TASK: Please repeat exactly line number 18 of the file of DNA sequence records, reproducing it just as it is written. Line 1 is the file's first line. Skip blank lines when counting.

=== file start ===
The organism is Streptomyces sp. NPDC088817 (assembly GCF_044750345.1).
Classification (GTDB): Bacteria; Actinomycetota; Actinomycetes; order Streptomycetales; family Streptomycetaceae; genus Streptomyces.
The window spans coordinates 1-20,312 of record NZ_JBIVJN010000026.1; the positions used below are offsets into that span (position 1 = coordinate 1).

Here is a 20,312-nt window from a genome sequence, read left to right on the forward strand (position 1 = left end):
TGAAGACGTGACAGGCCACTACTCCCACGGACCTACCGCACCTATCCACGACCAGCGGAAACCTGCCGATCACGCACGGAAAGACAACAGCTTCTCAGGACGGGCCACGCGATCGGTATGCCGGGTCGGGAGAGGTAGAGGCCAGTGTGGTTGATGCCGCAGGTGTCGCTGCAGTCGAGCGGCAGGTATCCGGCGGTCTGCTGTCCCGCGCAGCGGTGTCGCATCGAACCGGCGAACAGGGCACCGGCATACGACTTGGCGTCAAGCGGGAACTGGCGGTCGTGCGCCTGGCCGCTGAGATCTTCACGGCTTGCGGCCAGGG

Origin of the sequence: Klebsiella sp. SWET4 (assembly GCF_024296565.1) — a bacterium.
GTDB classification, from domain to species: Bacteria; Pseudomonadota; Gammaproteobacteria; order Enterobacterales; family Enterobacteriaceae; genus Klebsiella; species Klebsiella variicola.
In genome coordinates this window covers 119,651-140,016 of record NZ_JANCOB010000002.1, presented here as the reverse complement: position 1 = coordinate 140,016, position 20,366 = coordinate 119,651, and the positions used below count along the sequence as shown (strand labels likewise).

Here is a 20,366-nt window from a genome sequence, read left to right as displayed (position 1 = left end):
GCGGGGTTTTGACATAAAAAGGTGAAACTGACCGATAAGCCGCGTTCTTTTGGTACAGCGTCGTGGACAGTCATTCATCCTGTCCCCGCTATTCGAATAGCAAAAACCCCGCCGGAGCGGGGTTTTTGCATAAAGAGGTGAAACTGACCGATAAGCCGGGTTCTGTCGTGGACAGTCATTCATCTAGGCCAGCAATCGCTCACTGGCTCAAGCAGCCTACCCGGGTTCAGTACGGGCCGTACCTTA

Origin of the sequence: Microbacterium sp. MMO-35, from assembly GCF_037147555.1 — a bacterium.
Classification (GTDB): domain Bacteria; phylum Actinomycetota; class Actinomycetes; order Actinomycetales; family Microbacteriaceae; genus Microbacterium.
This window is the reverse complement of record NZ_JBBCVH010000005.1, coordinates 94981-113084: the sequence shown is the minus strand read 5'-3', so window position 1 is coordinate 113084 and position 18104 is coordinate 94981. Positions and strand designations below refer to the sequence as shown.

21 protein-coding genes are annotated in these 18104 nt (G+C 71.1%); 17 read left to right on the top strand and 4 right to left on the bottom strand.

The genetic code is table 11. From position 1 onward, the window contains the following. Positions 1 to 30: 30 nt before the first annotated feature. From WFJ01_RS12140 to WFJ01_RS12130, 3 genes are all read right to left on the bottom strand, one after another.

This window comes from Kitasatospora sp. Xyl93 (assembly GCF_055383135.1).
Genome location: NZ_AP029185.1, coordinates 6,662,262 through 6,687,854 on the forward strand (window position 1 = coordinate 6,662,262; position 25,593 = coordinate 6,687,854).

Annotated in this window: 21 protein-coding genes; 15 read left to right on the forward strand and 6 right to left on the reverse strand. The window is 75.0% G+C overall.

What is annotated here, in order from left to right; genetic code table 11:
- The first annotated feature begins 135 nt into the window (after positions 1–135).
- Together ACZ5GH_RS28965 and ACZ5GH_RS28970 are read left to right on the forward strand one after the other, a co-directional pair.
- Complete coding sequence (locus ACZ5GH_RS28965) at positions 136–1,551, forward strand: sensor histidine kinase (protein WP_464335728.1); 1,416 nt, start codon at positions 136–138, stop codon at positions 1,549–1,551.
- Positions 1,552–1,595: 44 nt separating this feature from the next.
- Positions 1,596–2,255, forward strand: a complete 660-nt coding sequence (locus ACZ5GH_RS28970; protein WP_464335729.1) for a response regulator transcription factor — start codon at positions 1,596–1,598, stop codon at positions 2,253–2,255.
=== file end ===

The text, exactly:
Annotated in this window: 21 protein-coding genes; 15 read left to right on the forward strand and 6 right to left on the reverse strand. The window is 75.0% G+C overall.